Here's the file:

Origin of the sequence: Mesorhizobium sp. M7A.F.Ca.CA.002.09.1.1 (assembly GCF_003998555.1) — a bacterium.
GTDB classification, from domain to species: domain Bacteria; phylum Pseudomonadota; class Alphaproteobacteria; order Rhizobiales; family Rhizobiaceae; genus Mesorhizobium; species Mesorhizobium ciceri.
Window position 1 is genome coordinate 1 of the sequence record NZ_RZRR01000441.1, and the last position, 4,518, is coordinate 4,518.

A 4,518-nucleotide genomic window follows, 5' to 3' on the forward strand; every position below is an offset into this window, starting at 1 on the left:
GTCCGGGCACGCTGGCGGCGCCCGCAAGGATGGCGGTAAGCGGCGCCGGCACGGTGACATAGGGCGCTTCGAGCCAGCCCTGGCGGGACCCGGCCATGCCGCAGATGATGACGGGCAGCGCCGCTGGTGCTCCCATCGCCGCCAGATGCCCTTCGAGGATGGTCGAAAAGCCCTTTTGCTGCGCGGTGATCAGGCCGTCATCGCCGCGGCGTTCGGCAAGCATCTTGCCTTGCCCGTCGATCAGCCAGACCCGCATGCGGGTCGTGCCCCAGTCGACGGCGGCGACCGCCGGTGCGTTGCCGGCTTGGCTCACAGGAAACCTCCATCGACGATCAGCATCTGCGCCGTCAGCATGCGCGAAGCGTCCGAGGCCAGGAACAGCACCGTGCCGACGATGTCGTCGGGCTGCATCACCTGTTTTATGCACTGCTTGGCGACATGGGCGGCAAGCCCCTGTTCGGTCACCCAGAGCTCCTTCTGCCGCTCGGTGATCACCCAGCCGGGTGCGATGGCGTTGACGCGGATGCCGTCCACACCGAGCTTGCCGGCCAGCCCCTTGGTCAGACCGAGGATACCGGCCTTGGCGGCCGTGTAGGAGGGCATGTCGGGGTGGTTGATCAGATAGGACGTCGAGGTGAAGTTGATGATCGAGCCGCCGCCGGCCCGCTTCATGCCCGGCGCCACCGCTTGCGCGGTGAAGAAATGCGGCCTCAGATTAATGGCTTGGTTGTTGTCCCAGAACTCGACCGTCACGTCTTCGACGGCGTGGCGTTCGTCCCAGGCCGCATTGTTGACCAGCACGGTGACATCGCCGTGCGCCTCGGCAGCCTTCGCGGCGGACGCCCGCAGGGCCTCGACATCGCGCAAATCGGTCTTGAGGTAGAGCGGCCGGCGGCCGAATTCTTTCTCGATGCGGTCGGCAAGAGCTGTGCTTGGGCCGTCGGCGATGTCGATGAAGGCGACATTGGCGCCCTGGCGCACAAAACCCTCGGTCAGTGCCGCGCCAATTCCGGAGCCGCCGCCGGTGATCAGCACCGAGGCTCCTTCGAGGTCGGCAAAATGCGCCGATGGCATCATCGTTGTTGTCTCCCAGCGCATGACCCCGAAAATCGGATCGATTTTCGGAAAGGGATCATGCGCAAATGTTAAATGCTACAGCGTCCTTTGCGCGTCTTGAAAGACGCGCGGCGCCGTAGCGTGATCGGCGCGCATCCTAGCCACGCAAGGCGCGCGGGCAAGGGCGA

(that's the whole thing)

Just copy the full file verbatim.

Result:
Origin of the sequence: Mesorhizobium sp. M7A.F.Ca.CA.002.09.1.1 (assembly GCF_003998555.1) — a bacterium.
GTDB classification, from domain to species: domain Bacteria; phylum Pseudomonadota; class Alphaproteobacteria; order Rhizobiales; family Rhizobiaceae; genus Mesorhizobium; species Mesorhizobium ciceri.
Window position 1 is genome coordinate 1 of the sequence record NZ_RZRR01000441.1, and the last position, 4,518, is coordinate 4,518.

A 4,518-nucleotide genomic window follows, 5' to 3' on the forward strand; every position below is an offset into this window, starting at 1 on the left:
GTCCGGGCACGCTGGCGGCGCCCGCAAGGATGGCGGTAAGCGGCGCCGGCACGGTGACATAGGGCGCTTCGAGCCAGCCCTGGCGGGACCCGGCCATGCCGCAGATGATGACGGGCAGCGCCGCTGGTGCTCCCATCGCCGCCAGATGCCCTTCGAGGATGGTCGAAAAGCCCTTTTGCTGCGCGGTGATCAGGCCGTCATCGCCGCGGCGTTCGGCAAGCATCTTGCCTTGCCCGTCGATCAGCCAGACCCGCATGCGGGTCGTGCCCCAGTCGACGGCGGCGACCGCCGGTGCGTTGCCGGCTTGGCTCACAGGAAACCTCCATCGACGATCAGCATCTGCGCCGTCAGCATGCGCGAAGCGTCCGAGGCCAGGAACAGCACCGTGCCGACGATGTCGTCGGGCTGCATCACCTGTTTTATGCACTGCTTGGCGACATGGGCGGCAAGCCCCTGTTCGGTCACCCAGAGCTCCTTCTGCCGCTCGGTGATCACCCAGCCGGGTGCGATGGCGTTGACGCGGATGCCGTCCACACCGAGCTTGCCGGCCAGCCCCTTGGTCAGACCGAGGATACCGGCCTTGGCGGCCGTGTAGGAGGGCATGTCGGGGTGGTTGATCAGATAGGACGTCGAGGTGAAGTTGATGATCGAGCCGCCGCCGGCCCGCTTCATGCCCGGCGCCACCGCTTGCGCGGTGAAGAAATGCGGCCTCAGATTAATGGCTTGGTTGTTGTCCCAGAACTCGACCGTCACGTCTTCGACGGCGTGGCGTTCGTCCCAGGCCGCATTGTTGACCAGCACGGTGACATCGCCGTGCGCCTCGGCAGCCTTCGCGGCGGACGCCCGCAGGGCCTCGACATCGCGCAAATCGGTCTTGAGGTAGAGCGGCCGGCGGCCGAATTCTTTCTCGATGCGGTCGGCAAGAGCTGTGCTTGGGCCGTCGGCGATGTCGATGAAGGCGACATTGGCGCCCTGGCGCACAAAACCCTCGGTCAGTGCCGCGCCAATTCCGGAGCCGCCGCCGGTGATCAGCACCGAGGCTCCTTCGAGGTCGGCAAAATGCGCCGATGGCATCATCGTTGTTGTCTCCCAGCGCATGACCCCGAAAATCGGATCGATTTTCGGAAAGGGATCATGCGCAAATGTTAAATGCTACAGCGTCCTTTGCGCGTCTTGAAAGACGCGCGGCGCCGTAGCGTGATCGGCGCGCATCCTAGCCACGCAAGGCGCGCGGGCAAGGGCGA